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From: [identity profile] rachelmanija.livejournal.com


Same as the stars. I was just trying to make the targeted writers more noticeable. (Yes, I see a stray bold, I will fix it.)

Do you see any writers you'd like to read or rec?

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From: [identity profile] tool-of-satan.livejournal.com


I heartily second the recommendations for N. K. Jemisin, Yoon Ha Lee, Karen Lord, Nnedi Okorafor, and Sofia Samatar.

From: [identity profile] rachelmanija.livejournal.com


Have you read Karen Lord's space opera books yet? I haven't, but I've heard good things.

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From: [identity profile] jorrie-spencer.livejournal.com


I'm extremely keen to read Zen Cho's upcoming Regency fantasy, Sorcerer to the Crown. Meanwhile The Perilous Life of Jade Yeo is historical short fiction that has received a number of good reviews.

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From: [identity profile] egelantier.livejournal.com


i've really enjoyed alaya dawn johnson's brazil-inspired post-ap ya book - beautiful, unusual, with a strong narrative voice and inspiring worldbuilding.

and i've read s.l. huang's zero-sum game, and it was an incredibly fun romp with an interesting heroine in the center, and general theme of forging ties.

From: [identity profile] asakiyume.livejournal.com


Oh OH OH I HAVE A REC!

I *loved* "Huixin Sees a Ghost," short story by Eve Shi, who is Indonesian. She has a bunch of others linked from her website. Unfortunately her novels are all in Indonesian.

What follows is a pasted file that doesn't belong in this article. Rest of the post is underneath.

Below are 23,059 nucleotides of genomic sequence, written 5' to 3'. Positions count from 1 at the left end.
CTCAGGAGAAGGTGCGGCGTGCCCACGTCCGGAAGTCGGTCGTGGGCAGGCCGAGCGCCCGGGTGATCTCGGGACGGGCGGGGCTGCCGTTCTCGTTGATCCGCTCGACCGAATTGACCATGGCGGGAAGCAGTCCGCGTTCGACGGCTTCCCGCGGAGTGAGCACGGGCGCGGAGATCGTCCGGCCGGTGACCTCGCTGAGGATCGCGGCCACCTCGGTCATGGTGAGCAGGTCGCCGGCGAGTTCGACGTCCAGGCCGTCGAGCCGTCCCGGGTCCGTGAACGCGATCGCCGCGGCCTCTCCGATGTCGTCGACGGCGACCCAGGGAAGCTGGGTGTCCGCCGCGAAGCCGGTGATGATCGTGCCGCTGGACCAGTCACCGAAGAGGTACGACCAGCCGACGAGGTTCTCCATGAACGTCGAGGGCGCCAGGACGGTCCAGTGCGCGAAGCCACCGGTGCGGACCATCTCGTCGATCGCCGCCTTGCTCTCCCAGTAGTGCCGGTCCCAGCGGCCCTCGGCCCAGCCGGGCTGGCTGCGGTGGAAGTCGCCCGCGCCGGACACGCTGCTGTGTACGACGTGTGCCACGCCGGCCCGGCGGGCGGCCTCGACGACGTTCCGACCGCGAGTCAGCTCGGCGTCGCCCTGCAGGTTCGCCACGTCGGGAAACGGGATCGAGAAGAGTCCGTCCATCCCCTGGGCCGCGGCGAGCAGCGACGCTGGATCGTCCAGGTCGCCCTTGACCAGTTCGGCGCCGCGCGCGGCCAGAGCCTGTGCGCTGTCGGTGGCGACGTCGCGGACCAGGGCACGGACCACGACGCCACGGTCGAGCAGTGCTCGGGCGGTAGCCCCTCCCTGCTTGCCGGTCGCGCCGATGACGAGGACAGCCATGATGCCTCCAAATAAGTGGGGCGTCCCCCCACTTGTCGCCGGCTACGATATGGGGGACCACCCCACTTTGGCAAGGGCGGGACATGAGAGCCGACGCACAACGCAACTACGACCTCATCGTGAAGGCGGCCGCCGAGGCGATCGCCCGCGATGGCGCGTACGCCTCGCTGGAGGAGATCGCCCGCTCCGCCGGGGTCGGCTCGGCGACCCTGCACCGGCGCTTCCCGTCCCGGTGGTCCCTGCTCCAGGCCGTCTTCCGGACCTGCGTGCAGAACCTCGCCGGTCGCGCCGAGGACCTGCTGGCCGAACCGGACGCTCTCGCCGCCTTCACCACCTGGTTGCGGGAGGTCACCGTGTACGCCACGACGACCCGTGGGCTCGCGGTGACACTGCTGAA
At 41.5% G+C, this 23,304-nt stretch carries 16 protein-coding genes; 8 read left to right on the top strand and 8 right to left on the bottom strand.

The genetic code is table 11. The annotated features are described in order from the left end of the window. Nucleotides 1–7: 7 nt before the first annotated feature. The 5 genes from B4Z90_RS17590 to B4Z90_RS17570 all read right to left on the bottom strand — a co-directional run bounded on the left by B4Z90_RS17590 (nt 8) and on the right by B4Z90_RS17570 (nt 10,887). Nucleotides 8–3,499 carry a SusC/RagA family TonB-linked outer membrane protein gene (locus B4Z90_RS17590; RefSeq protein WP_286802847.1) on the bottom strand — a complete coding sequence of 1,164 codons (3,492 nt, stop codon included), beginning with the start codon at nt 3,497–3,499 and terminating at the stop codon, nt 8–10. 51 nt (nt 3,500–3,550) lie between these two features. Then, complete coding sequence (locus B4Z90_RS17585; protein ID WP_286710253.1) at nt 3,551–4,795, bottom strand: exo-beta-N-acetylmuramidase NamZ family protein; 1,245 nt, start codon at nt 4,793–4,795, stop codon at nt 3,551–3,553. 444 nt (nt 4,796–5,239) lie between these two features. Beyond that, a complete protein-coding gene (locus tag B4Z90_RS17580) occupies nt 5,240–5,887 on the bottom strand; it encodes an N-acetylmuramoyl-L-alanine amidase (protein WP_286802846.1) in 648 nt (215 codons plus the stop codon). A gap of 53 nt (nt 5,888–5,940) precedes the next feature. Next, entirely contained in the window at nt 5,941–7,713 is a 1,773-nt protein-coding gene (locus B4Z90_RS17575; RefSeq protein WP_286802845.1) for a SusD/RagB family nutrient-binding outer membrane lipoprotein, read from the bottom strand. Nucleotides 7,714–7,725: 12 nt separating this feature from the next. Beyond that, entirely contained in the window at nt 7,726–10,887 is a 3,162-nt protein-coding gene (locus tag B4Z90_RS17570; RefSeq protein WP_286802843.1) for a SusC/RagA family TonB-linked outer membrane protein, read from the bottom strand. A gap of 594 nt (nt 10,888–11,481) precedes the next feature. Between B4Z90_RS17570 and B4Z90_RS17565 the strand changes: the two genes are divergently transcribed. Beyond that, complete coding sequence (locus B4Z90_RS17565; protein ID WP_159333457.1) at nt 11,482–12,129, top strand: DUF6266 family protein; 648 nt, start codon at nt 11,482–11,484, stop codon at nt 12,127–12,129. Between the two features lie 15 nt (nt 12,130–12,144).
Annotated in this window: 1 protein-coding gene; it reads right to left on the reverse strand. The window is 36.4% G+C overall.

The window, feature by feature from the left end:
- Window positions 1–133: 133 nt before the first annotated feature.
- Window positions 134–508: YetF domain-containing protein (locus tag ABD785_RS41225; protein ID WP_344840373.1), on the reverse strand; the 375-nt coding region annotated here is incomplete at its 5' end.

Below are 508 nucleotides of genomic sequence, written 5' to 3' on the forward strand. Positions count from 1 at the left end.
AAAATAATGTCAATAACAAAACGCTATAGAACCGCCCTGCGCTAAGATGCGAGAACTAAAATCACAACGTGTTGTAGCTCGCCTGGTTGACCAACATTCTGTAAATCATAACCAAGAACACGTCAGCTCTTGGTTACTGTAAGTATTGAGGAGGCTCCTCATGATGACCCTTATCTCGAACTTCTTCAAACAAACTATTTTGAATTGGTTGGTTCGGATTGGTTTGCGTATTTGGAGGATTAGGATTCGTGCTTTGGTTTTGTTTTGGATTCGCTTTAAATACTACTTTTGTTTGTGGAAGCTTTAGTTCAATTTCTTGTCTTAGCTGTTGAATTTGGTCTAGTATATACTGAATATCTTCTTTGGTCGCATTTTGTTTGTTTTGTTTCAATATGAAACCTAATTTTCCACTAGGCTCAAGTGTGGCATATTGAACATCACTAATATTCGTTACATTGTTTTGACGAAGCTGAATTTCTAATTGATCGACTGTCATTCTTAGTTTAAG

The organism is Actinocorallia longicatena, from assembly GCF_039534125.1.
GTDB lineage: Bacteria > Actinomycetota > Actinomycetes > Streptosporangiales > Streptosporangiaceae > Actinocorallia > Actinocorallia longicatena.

I also enjoy Yukimi Ogawa, who has been published extensively in Mythic Delirium, and recently also by The Book Smugglers (the novella In Her Head, In Her Eyes, which I haven't read, but I've liked what I've read in MD).
ivy: (grey hand-drawn crow)

From: [personal profile] ivy


Have you read Ted Chiang? I discovered him last year (courtesy his short stories) and then found out that he was local to me! (Double bonus; that means we're more likely to have readings/signings/etc.!) His Stories of Your Life and Others was amazingly good; I hope he writes more.

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From: [identity profile] dhampyresa.livejournal.com


The only one on the list whose books I've read is Judith Tarr and I enjoyed the book, despite it not being the book I thought it was (mistake all mine).

I've been eyeing books by some of the others on that list, so on the to-read pile they go!

From: [identity profile] http://users.livejournal.com/la_marquise_de_/


Lovely to see so many fine writers listed here! I'm a particular fan of Joyce Chng: her characters are so strong and memorable. And I'll put in a word, if I may, for two US writers of colour, and one British-Caribbean writer. The two USians are Carole McDonnell, who is one of the few fantasy writers who writes really deeply and thoughtfully about religion, and Charles Saunders, who writes fabulous swords and sorcery. The British-Caribbean writer is Stephanie Saulter, who writes complex, challenging sf about embodiment, dis/ability and gender.

From: [identity profile] rachelmanija.livejournal.com


Thank you! I hadn't heard of McDonnell or Saulter, and Saunders' books are hard to find. I keep hoping he'll issue them as ebooks.

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tamsin: (Default)

From: [personal profile] tamsin


I'm doing the Queer Authors 50 Book Challenge again this year, so I would love to get some recs for queer writers of color who write entertaining books that stay on the lighter side of things. I'm open to any genre.

From: [identity profile] rachelmanija.livejournal.com


I haven't read these yet, but the S. L. Huang books described in the threads here and on DW sound like they meet those criteria.